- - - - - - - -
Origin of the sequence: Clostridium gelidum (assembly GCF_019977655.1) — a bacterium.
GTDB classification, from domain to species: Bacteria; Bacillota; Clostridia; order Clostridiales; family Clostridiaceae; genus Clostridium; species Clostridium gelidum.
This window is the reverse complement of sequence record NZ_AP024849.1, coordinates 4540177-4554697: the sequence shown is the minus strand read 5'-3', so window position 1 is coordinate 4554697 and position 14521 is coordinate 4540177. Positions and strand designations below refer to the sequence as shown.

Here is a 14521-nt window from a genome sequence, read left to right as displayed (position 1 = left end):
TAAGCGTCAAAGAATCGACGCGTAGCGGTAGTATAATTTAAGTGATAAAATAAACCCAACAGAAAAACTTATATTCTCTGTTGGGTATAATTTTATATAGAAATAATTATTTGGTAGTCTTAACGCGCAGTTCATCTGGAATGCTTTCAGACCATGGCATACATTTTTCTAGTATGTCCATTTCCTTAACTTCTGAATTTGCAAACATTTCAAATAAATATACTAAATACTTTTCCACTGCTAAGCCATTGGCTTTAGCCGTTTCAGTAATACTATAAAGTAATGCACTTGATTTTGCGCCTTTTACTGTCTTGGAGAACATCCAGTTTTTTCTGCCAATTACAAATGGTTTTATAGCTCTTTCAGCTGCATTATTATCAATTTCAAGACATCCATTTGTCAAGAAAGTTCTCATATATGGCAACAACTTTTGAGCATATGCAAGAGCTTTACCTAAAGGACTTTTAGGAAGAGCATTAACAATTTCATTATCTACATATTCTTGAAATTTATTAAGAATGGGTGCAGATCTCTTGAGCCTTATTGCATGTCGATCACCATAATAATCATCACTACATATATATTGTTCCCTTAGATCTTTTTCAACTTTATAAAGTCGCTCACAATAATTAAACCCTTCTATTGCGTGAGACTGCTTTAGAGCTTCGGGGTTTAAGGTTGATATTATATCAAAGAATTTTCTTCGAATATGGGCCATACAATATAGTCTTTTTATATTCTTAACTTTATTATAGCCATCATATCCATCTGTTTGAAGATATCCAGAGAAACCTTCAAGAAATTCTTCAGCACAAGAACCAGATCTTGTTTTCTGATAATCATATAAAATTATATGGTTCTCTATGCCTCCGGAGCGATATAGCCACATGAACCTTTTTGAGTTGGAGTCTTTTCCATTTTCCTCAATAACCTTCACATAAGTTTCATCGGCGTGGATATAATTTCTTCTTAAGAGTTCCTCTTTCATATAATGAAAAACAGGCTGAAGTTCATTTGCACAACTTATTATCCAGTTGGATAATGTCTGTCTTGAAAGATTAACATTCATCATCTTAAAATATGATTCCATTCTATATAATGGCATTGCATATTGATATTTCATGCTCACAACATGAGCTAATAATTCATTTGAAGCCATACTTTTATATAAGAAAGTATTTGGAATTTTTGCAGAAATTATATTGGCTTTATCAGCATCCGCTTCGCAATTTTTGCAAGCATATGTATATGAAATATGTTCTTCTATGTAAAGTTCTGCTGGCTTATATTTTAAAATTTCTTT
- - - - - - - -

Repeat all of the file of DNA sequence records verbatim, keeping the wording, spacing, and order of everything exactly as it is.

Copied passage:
Origin of the sequence: Clostridium gelidum (assembly GCF_019977655.1) — a bacterium.
GTDB classification, from domain to species: Bacteria; Bacillota; Clostridia; order Clostridiales; family Clostridiaceae; genus Clostridium; species Clostridium gelidum.
This window is the reverse complement of sequence record NZ_AP024849.1, coordinates 4540177-4554697: the sequence shown is the minus strand read 5'-3', so window position 1 is coordinate 4554697 and position 14521 is coordinate 4540177. Positions and strand designations below refer to the sequence as shown.

Here is a 14521-nt window from a genome sequence, read left to right as displayed (position 1 = left end):
TAAGCGTCAAAGAATCGACGCGTAGCGGTAGTATAATTTAAGTGATAAAATAAACCCAACAGAAAAACTTATATTCTCTGTTGGGTATAATTTTATATAGAAATAATTATTTGGTAGTCTTAACGCGCAGTTCATCTGGAATGCTTTCAGACCATGGCATACATTTTTCTAGTATGTCCATTTCCTTAACTTCTGAATTTGCAAACATTTCAAATAAATATACTAAATACTTTTCCACTGCTAAGCCATTGGCTTTAGCCGTTTCAGTAATACTATAAAGTAATGCACTTGATTTTGCGCCTTTTACTGTCTTGGAGAACATCCAGTTTTTTCTGCCAATTACAAATGGTTTTATAGCTCTTTCAGCTGCATTATTATCAATTTCAAGACATCCATTTGTCAAGAAAGTTCTCATATATGGCAACAACTTTTGAGCATATGCAAGAGCTTTACCTAAAGGACTTTTAGGAAGAGCATTAACAATTTCATTATCTACATATTCTTGAAATTTATTAAGAATGGGTGCAGATCTCTTGAGCCTTATTGCATGTCGATCACCATAATAATCATCACTACATATATATTGTTCCCTTAGATCTTTTTCAACTTTATAAAGTCGCTCACAATAATTAAACCCTTCTATTGCGTGAGACTGCTTTAGAGCTTCGGGGTTTAAGGTTGATATTATATCAAAGAATTTTCTTCGAATATGGGCCATACAATATAGTCTTTTTATATTCTTAACTTTATTATAGCCATCATATCCATCTGTTTGAAGATATCCAGAGAAACCTTCAAGAAATTCTTCAGCACAAGAACCAGATCTTGTTTTCTGATAATCATATAAAATTATATGGTTCTCTATGCCTCCGGAGCGATATAGCCACATGAACCTTTTTGAGTTGGAGTCTTTTCCATTTTCCTCAATAACCTTCACATAAGTTTCATCGGCGTGGATATAATTTCTTCTTAAGAGTTCCTCTTTCATATAATGAAAAACAGGCTGAAGTTCATTTGCACAACTTATTATCCAGTTGGATAATGTCTGTCTTGAAAGATTAACATTCATCATCTTAAAATATGATTCCATTCTATATAATGGCATTGCATATTGATATTTCATGCTCACAACATGAGCTAATAATTCATTTGAAGCCATACTTTTATATAAGAAAGTATTTGGAATTTTTGCAGAAATTATATTGGCTTTATCAGCATCCGCTTCGCAATTTTTGCAAGCATATGTATATGAAATATGTTCTTCTATGTAAAGTTCTGCTGGCTTATATTTTAAAATTTCTTT